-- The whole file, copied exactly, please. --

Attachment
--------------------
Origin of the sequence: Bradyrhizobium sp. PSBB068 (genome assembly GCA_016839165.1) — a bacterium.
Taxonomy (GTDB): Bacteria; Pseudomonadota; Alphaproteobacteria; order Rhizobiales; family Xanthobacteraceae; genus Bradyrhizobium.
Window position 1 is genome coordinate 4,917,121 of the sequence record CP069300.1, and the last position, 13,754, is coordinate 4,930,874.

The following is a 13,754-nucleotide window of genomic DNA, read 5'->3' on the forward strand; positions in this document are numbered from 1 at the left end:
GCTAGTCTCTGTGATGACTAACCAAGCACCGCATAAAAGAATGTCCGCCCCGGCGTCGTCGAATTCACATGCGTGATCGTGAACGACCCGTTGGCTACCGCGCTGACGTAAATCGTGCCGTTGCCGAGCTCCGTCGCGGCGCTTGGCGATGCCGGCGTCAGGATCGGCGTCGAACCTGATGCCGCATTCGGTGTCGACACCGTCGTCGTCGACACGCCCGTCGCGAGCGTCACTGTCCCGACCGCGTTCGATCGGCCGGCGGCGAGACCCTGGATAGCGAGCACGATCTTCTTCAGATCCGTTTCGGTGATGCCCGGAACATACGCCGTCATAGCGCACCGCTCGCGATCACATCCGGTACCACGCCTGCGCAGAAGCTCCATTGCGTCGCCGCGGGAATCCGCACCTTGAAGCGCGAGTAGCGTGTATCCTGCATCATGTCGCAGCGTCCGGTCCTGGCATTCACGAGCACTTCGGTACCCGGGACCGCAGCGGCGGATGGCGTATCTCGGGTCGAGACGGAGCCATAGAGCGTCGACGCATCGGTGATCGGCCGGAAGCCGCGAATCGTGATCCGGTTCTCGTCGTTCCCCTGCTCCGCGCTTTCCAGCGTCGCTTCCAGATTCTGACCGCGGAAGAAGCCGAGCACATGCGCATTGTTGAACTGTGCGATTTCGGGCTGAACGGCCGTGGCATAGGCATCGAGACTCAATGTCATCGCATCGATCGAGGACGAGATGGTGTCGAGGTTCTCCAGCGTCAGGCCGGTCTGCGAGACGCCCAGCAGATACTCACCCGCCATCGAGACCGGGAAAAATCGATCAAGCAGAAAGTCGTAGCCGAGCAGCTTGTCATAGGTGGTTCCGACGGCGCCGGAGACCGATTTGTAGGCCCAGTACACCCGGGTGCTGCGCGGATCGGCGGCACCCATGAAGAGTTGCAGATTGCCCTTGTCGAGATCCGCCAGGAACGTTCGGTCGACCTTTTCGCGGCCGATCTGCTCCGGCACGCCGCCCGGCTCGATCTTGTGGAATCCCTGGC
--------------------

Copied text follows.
Origin of the sequence: Bradyrhizobium sp. PSBB068 (genome assembly GCA_016839165.1) — a bacterium.
Taxonomy (GTDB): Bacteria; Pseudomonadota; Alphaproteobacteria; order Rhizobiales; family Xanthobacteraceae; genus Bradyrhizobium.
Window position 1 is genome coordinate 4,917,121 of the sequence record CP069300.1, and the last position, 13,754, is coordinate 4,930,874.

The following is a 13,754-nucleotide window of genomic DNA, read 5'->3' on the forward strand; positions in this document are numbered from 1 at the left end:
GCTAGTCTCTGTGATGACTAACCAAGCACCGCATAAAAGAATGTCCGCCCCGGCGTCGTCGAATTCACATGCGTGATCGTGAACGACCCGTTGGCTACCGCGCTGACGTAAATCGTGCCGTTGCCGAGCTCCGTCGCGGCGCTTGGCGATGCCGGCGTCAGGATCGGCGTCGAACCTGATGCCGCATTCGGTGTCGACACCGTCGTCGTCGACACGCCCGTCGCGAGCGTCACTGTCCCGACCGCGTTCGATCGGCCGGCGGCGAGACCCTGGATAGCGAGCACGATCTTCTTCAGATCCGTTTCGGTGATGCCCGGAACATACGCCGTCATAGCGCACCGCTCGCGATCACATCCGGTACCACGCCTGCGCAGAAGCTCCATTGCGTCGCCGCGGGAATCCGCACCTTGAAGCGCGAGTAGCGTGTATCCTGCATCATGTCGCAGCGTCCGGTCCTGGCATTCACGAGCACTTCGGTACCCGGGACCGCAGCGGCGGATGGCGTATCTCGGGTCGAGACGGAGCCATAGAGCGTCGACGCATCGGTGATCGGCCGGAAGCCGCGAATCGTGATCCGGTTCTCGTCGTTCCCCTGCTCCGCGCTTTCCAGCGTCGCTTCCAGATTCTGACCGCGGAAGAAGCCGAGCACATGCGCATTGTTGAACTGTGCGATTTCGGGCTGAACGGCCGTGGCATAGGCATCGAGACTCAATGTCATCGCATCGATCGAGGACGAGATGGTGTCGAGGTTCTCCAGCGTCAGGCCGGTCTGCGAGACGCCCAGCAGATACTCACCCGCCATCGAGACCGGGAAAAATCGATCAAGCAGAAAGTCGTAGCCGAGCAGCTTGTCATAGGTGGTTCCGACGGCGCCGGAGACCGATTTGTAGGCCCAGTACACCCGGGTGCTGCGCGGATCGGCGGCACCCATGAAGAGTTGCAGATTGCCCTTGTCGAGATCCGCCAGGAACGTTCGGTCGACCTTTTCGCGGCCGATCTGCTCCGGCACGCCGCCCGGCTCGATCTTGTGGAATCCCTGGC